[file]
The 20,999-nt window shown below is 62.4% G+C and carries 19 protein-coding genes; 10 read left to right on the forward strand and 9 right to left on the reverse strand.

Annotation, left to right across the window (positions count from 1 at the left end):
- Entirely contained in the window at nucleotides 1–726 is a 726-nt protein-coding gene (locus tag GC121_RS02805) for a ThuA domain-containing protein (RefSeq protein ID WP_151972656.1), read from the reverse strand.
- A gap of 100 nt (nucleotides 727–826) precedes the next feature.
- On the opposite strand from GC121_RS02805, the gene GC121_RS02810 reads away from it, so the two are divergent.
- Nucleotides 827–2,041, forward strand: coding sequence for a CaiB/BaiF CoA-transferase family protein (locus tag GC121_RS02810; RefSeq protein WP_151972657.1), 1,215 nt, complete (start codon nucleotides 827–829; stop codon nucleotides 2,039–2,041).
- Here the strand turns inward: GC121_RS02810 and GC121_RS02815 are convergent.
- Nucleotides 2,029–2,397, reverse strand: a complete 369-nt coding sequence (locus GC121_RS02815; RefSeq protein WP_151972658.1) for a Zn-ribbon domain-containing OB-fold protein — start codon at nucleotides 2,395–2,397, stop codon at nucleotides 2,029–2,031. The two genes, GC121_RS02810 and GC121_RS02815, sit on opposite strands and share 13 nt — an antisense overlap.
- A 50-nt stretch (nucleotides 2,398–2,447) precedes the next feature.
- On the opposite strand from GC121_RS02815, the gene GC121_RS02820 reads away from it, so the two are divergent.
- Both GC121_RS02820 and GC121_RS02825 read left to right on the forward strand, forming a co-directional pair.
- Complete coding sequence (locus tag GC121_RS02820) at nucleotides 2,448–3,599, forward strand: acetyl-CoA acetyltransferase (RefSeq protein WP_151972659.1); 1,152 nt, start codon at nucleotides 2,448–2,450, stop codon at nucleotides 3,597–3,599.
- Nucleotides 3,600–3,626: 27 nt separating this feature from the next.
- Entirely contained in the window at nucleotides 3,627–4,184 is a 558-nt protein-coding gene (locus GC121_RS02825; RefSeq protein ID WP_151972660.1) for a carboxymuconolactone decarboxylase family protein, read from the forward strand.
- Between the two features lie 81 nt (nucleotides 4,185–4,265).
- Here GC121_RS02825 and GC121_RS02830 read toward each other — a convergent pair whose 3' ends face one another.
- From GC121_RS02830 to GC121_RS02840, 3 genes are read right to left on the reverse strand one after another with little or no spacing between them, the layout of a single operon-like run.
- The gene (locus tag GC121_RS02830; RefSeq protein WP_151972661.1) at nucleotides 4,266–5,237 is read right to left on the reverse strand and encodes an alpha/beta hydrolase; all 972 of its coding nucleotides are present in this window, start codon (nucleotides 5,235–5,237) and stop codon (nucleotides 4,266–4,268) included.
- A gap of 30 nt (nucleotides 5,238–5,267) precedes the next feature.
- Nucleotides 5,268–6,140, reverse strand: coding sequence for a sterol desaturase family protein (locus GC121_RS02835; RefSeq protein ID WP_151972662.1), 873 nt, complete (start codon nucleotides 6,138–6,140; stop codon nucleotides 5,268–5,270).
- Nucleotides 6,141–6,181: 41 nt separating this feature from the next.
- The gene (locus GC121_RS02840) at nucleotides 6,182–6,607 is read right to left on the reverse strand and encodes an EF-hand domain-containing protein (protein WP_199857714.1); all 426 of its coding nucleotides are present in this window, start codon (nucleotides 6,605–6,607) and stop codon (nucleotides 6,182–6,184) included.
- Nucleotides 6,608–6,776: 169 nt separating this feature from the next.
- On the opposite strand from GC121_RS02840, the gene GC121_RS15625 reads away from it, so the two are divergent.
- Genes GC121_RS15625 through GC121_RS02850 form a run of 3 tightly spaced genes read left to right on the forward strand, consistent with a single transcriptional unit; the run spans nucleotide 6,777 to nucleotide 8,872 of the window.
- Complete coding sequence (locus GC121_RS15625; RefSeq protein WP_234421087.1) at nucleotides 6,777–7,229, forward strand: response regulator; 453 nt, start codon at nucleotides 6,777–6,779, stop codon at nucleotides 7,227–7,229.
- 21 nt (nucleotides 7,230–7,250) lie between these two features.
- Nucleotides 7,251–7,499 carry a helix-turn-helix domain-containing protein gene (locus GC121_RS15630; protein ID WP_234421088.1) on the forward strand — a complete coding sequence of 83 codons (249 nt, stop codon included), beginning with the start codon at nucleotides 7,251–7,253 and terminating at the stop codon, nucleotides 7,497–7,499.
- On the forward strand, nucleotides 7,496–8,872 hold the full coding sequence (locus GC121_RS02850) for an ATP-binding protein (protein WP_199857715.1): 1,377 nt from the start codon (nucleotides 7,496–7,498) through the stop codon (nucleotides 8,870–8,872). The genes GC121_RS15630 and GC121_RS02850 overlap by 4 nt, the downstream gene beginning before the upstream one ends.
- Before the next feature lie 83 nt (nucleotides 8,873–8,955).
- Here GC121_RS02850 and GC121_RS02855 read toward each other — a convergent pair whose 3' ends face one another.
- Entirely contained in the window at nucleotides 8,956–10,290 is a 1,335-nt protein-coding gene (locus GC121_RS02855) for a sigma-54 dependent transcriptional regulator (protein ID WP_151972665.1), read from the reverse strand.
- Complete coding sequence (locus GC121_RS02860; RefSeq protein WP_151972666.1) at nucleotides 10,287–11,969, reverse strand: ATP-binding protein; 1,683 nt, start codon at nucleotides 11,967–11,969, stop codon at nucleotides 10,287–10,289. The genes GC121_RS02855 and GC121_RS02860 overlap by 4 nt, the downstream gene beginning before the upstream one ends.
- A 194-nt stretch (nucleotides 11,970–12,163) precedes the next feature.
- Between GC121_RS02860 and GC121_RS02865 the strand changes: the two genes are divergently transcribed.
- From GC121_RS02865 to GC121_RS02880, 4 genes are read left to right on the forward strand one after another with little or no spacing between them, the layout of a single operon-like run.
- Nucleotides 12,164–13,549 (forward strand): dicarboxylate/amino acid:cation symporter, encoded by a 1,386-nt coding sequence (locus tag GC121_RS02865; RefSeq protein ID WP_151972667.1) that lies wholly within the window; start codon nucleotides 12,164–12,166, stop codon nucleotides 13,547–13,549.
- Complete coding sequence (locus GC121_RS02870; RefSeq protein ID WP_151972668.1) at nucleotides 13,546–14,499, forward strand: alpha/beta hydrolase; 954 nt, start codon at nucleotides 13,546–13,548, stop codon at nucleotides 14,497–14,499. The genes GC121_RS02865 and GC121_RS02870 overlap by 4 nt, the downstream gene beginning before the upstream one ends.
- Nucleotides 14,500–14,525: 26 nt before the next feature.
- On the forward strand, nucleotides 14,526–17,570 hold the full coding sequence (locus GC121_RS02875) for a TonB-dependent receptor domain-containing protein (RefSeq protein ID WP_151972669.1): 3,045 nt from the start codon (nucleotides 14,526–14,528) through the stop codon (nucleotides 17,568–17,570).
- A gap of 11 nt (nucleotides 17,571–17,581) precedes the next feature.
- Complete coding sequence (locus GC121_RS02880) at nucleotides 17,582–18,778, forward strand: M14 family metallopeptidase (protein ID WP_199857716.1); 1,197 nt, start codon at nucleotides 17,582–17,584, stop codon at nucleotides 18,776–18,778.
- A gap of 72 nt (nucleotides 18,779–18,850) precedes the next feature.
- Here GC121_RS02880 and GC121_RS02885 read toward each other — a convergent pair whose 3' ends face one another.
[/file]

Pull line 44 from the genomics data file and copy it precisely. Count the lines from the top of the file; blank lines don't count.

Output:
- Here GC121_RS02880 and GC121_RS02885 read toward each other — a convergent pair whose 3' ends face one another.